Court decision: Catholic schools, parishes not separate from Archdiocese

The District Court has ruled that Catholic schools and parishes on island are part of the Archdiocese of Agana. (PNC file photo)

The District Court of Guam has issued a decision in a motion in the Catholic Church bankruptcy case, ruling that Catholic schools and parishes are not separate entities but are part of the Archdiocese of Hagatna.

The Committee for Unsecured Creditors (those seeking damages in the clergy sexual abuse cases) has pushed for the inclusion of the assets of Catholic schools and parishes in the Archdiocese of Hagatna’s bankruptcy case in order to help pay for clergy sex abuse claimants.

The committee had asked the court to grant partial summary judgment on the question of whether the parishes and schools are separate entities, as the Archdiocese has claimed.

In issuing the decision that the parishes and schools are part of the Archdiocese, the court cited that canon law is “the internal legal system of the Roman Catholic Church” and that the parishes and schools do not have their own separate internal legal system.

Moreover, a parish has a “juridic personality” and a “juridic person” owns the goods it acquires and canon law states that what constitutes a diocese are the parishes and that the diocesan bishop, in this case, Guam Archbishop Michael Byrnes, represents his diocese in all its juridic affairs.

In addition, the district court cited that an overwhelming section of canon law provides that the diocese has control and authority over parishes and although the parish’s care is entrusted to a pastor, the diocesan bishop has authority over that pastor.

“The Parishes and Schools are not separately incorporated. There is no evidence in this case that the Parishes and Schools are separately incorporated under Guam law. The undisputed fact is that no parish or school is independently incorporated with the Guam Department of Revenue and Taxation,” the decision penned by District Court Chief Judge Frances Tydingco-Gatewood stated.

In addition, the court cited that there is no Guam law that allows for unincorporated divisions to sue or be sued and the Parishes and Schools lack property ownership.

The court cited “overwhelming” evidence of the varying degrees of control that the Archdiocese of Agana exerts over the Catholic parishes and schools.

According to the court, the Catholic parishes and schools are under the umbrella of the Archdiocese of Agana, which is responsible for and has authority over all civil property within the Archdiocese, providing “oversight and support to parishes [and] schools.”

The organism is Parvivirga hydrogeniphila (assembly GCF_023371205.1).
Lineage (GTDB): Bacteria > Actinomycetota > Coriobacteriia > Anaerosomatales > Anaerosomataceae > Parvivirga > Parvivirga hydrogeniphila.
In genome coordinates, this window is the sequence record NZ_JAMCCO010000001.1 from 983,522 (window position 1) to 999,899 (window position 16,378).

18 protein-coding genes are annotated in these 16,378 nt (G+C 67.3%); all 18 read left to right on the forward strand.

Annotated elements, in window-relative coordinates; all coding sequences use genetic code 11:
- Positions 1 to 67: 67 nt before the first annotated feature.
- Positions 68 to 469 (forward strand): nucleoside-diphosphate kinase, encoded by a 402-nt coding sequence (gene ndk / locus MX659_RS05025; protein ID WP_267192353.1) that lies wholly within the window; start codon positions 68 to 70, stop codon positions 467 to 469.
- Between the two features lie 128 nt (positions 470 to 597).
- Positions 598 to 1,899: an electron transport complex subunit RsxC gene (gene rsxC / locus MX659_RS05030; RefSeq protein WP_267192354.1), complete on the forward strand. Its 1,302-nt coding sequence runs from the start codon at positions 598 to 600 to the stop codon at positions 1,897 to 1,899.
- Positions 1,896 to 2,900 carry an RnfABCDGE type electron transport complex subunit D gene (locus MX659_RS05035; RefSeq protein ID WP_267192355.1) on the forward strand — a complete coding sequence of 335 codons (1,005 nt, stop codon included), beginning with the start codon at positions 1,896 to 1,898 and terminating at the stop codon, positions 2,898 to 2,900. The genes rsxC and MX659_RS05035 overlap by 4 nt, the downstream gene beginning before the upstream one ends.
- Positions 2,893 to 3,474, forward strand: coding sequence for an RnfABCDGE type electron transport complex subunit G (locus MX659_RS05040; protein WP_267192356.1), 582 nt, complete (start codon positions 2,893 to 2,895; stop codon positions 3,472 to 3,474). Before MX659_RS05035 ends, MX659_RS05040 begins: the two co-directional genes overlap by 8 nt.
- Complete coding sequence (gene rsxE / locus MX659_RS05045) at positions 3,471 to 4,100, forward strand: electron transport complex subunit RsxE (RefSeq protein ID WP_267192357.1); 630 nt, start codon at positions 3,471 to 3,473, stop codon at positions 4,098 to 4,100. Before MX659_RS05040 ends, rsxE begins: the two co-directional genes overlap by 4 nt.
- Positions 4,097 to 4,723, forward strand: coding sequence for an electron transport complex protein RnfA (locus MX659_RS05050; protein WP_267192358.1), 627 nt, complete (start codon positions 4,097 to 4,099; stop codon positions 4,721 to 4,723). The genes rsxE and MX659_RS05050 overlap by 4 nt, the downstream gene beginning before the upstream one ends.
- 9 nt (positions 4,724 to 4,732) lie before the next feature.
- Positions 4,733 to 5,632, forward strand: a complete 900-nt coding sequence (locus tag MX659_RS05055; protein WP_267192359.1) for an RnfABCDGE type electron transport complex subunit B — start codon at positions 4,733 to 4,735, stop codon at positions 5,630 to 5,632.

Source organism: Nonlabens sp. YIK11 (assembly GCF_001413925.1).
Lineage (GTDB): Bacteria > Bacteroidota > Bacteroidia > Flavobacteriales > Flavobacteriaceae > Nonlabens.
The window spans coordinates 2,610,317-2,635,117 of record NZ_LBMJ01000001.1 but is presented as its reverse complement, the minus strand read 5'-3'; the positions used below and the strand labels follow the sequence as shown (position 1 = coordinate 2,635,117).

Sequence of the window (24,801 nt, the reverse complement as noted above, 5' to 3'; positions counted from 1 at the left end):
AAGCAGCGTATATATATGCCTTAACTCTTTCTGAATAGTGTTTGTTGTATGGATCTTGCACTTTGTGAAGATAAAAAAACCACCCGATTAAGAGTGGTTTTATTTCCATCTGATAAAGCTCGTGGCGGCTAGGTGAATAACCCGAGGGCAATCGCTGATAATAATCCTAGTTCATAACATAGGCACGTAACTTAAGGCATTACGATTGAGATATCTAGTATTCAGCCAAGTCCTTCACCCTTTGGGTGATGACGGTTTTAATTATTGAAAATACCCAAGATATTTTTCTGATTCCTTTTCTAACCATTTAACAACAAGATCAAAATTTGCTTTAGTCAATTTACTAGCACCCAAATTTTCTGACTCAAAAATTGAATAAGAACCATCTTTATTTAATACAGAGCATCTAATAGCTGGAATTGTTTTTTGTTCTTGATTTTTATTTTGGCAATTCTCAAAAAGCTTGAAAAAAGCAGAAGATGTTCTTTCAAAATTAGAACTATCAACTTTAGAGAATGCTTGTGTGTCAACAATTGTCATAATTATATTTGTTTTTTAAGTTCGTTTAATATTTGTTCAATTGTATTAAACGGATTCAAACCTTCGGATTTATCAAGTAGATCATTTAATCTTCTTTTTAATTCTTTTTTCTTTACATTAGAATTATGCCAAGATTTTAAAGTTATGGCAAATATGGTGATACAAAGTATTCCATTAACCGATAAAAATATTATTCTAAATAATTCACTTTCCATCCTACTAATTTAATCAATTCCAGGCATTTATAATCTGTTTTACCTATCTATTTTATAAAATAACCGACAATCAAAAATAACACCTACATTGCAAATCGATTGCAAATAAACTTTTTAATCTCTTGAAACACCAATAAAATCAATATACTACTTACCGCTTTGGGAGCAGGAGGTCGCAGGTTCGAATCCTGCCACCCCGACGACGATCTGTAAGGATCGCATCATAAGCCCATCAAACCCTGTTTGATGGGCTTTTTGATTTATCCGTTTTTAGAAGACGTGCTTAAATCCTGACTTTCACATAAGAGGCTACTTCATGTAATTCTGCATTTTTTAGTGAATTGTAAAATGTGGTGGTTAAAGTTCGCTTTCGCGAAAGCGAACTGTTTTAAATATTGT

“The Debtor plays a major role in the finances of the Parishes and Schools. Although Debtor is not involved in the daily expenditures of the Parishes and Schools, Debtor’s approval is required for all financial transactions exceeding a certain amount,” the decision stated.


Judge Tydingco-Gatewood stressed that the court’s ruling is limited to the question before it: of whether the parishes and schools are separate legal entities; and that the court’s ruling on this should not be construed as foreclosing the resulting trust argument.

“Debtor and Intervenor, address a completely different issue that is not currently before the court and that is, whether a resulting trust exists between Debtor and the Parishes and Schools. The court finds it necessary to tangentially address Debtor’s and Intervenor’s resulting trust argument to clarify the exact boundaries of today’s decision,” the court stated.

The committee of unsecured creditors had asserted that a finding that Debtor and Intervenor are the same “legal entity” automatically precludes a possibility of a resulting trust.

But the court pointed out that whether a “resulting trust” exists is a separate and distinct issue from whether Debtor and Intervenor are the same entity, not only as a matter of procedure given the limited scope of the partial motion at bar, but also as a legal matter.

“Stated more simply, the court is declining to rule on the resulting trust argument solely because of the limited nature of the Committee’s motion, and not because of a deficiency in the Debtor and Intervenor’s legal argument,” the decision stated.

In view of the foregoing, Chief Judge Tydingco-Gatewood ordered that the unsecured creditors’ partial motion for summary judgment is hereby granted and the court finds that the parishes and schools are part of the Debtor and are unincorporated divisions of the Archdiocese of Agaña.